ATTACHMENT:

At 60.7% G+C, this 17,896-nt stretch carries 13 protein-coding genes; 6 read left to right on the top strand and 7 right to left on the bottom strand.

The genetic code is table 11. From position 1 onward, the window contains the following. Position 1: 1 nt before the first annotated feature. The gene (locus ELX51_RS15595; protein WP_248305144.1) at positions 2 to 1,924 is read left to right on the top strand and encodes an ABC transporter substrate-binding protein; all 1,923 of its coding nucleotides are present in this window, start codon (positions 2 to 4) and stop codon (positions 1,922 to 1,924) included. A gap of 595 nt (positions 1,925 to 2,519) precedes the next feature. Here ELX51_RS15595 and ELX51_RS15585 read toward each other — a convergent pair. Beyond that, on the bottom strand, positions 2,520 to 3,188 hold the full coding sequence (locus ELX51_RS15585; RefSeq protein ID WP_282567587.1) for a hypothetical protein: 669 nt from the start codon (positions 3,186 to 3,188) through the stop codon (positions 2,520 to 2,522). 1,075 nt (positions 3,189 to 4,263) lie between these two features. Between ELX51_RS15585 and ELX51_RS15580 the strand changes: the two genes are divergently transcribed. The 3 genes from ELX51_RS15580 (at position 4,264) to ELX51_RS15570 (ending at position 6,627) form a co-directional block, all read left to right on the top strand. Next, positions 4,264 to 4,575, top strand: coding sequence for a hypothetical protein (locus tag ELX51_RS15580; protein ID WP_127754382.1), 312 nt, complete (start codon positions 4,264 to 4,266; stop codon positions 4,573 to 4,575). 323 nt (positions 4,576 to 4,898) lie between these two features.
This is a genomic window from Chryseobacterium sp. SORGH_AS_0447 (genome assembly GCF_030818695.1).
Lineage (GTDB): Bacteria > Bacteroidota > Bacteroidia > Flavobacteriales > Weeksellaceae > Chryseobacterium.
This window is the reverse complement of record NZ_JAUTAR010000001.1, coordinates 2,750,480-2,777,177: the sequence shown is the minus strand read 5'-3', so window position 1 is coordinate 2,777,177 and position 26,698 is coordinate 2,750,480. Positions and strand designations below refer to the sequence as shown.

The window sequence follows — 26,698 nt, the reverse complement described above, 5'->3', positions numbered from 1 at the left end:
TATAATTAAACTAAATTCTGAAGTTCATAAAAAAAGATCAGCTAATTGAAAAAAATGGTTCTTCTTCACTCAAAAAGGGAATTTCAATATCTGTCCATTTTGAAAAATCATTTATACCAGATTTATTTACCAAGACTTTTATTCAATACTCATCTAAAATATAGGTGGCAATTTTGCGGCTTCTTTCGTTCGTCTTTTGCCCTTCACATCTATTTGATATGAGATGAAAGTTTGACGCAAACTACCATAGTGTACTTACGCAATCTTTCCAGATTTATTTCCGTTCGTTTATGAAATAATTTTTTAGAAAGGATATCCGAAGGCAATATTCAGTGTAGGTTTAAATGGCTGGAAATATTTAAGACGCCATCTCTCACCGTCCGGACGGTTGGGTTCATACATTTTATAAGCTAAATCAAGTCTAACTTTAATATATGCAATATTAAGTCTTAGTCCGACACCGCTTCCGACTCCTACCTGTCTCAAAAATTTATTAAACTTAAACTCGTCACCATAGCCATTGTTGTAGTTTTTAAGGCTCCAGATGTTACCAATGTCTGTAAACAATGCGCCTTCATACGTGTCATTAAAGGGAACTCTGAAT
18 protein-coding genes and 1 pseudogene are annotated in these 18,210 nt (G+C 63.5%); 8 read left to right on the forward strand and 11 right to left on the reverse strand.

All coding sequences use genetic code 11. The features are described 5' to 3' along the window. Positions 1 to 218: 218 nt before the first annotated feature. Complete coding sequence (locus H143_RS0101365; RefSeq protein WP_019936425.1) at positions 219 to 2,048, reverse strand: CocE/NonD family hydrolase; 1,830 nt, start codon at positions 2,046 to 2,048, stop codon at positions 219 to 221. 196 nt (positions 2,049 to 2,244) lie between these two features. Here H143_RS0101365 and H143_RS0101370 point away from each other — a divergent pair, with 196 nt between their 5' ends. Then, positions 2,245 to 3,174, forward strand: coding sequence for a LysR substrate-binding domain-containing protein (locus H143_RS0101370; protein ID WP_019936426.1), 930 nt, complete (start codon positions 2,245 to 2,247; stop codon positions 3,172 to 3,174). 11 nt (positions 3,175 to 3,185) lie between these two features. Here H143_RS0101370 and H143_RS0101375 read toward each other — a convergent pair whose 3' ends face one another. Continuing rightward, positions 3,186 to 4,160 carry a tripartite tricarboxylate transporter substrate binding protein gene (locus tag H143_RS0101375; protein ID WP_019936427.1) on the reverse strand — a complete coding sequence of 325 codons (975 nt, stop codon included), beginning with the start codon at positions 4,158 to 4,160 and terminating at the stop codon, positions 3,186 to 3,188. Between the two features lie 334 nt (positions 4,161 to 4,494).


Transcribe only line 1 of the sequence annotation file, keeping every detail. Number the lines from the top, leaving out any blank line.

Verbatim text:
At 60.7% G+C, this 17,896-nt stretch carries 13 protein-coding genes; 6 read left to right on the top strand and 7 right to left on the bottom strand.